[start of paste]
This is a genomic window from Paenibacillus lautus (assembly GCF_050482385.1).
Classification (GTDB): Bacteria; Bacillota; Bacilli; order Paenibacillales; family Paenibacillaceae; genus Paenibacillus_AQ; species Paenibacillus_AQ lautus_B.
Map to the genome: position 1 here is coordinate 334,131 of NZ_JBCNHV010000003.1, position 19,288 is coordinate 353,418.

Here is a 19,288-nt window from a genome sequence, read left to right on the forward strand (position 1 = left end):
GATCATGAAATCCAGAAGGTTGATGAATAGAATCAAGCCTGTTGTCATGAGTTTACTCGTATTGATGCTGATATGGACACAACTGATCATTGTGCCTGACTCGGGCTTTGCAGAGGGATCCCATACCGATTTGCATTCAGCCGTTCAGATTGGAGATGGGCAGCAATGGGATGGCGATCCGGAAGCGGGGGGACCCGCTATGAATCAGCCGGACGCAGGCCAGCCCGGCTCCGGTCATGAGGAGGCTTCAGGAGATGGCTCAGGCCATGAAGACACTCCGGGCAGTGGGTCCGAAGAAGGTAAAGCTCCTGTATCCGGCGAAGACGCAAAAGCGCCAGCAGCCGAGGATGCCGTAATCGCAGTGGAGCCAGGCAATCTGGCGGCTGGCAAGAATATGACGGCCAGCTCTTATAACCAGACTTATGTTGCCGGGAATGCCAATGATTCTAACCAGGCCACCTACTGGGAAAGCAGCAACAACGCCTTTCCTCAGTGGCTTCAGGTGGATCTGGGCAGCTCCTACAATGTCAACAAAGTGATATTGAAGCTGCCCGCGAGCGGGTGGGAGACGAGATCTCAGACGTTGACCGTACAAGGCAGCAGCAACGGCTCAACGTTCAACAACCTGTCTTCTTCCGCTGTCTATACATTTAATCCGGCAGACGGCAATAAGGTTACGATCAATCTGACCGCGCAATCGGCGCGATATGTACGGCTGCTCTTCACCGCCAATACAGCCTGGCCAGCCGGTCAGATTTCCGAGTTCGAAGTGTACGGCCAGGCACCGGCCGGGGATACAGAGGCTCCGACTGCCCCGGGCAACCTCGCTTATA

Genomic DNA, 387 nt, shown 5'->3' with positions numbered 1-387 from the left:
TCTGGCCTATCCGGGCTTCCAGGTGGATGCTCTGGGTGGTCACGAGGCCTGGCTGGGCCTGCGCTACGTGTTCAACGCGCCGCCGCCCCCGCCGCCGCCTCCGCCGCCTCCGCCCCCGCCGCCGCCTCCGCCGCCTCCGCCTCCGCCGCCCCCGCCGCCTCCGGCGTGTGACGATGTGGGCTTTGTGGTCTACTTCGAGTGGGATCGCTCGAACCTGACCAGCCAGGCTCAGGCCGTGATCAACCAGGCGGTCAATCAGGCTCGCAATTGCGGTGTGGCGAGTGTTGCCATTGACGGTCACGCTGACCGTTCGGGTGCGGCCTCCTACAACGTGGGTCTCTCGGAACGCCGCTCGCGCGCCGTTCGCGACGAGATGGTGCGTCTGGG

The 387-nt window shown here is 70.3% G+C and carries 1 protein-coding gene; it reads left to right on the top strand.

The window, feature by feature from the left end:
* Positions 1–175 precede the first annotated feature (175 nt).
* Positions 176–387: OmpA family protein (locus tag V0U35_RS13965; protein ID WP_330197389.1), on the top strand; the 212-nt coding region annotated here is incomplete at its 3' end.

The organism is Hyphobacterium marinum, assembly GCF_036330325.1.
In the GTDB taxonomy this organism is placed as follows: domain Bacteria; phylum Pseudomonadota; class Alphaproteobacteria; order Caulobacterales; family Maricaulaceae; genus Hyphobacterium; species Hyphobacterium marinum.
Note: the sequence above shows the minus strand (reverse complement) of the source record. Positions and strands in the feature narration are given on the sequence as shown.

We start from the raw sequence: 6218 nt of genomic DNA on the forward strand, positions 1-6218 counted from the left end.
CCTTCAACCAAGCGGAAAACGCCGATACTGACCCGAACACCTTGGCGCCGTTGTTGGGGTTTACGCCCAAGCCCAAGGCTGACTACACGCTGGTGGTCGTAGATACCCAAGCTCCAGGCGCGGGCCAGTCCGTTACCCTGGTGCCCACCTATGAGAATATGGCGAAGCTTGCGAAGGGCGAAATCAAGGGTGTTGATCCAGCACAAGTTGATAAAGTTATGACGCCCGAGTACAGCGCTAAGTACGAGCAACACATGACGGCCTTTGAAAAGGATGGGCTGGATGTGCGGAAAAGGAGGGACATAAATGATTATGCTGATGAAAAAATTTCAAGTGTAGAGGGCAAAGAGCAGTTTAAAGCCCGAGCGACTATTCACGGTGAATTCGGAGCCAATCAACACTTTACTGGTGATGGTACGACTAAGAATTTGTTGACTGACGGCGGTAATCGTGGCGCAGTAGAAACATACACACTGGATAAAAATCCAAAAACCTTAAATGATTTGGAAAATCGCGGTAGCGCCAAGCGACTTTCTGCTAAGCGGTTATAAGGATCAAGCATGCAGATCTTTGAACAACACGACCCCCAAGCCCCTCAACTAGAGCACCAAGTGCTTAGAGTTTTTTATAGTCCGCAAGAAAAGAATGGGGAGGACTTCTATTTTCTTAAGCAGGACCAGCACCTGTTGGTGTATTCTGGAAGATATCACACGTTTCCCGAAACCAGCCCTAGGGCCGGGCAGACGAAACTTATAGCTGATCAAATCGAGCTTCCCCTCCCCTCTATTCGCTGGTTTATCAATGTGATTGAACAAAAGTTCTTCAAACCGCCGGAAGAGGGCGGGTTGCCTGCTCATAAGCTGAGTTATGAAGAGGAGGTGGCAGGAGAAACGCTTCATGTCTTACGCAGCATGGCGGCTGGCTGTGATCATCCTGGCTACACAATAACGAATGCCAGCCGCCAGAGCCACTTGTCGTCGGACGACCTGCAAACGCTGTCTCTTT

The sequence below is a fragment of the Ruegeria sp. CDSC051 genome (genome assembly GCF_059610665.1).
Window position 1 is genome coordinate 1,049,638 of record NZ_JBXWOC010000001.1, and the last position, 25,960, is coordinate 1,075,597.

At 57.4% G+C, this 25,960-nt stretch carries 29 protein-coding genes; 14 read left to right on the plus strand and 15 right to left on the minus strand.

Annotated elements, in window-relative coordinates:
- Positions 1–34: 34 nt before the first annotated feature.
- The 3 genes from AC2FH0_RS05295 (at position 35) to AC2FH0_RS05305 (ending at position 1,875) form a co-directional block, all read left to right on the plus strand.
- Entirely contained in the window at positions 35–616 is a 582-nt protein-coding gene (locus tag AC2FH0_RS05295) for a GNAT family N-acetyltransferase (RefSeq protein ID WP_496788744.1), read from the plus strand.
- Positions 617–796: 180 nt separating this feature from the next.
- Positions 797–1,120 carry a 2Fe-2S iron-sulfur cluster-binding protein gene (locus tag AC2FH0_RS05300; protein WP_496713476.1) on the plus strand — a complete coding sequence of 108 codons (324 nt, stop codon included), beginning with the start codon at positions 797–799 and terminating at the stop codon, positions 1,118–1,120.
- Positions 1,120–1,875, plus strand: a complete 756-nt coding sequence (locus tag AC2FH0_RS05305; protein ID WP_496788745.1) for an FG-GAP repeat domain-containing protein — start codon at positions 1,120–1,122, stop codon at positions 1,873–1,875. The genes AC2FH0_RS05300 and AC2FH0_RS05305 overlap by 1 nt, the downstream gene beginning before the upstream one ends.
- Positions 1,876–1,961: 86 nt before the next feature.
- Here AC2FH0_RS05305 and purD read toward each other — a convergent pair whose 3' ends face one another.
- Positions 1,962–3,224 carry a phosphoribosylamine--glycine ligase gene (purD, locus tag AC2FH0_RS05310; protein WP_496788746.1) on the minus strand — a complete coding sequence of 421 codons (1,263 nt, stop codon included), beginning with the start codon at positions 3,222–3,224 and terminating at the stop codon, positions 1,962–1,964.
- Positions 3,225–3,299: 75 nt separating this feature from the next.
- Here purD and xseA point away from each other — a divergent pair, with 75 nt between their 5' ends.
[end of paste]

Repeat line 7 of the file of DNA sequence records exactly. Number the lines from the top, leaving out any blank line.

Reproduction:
TCTGGCCTATCCGGGCTTCCAGGTGGATGCTCTGGGTGGTCACGAGGCCTGGCTGGGCCTGCGCTACGTGTTCAACGCGCCGCCGCCCCCGCCGCCGCCTCCGCCGCCTCCGCCCCCGCCGCCGCCTCCGCCGCCTCCGCCTCCGCCGCCCCCGCCGCCTCCGGCGTGTGACGATGTGGGCTTTGTGGTCTACTTCGAGTGGGATCGCTCGAACCTGACCAGCCAGGCTCAGGCCGTGATCAACCAGGCGGTCAATCAGGCTCGCAATTGCGGTGTGGCGAGTGTTGCCATTGACGGTCACGCTGACCGTTCGGGTGCGGCCTCCTACAACGTGGGTCTCTCGGAACGCCGCTCGCGCGCCGTTCGCGACGAGATGGTGCGTCTGGG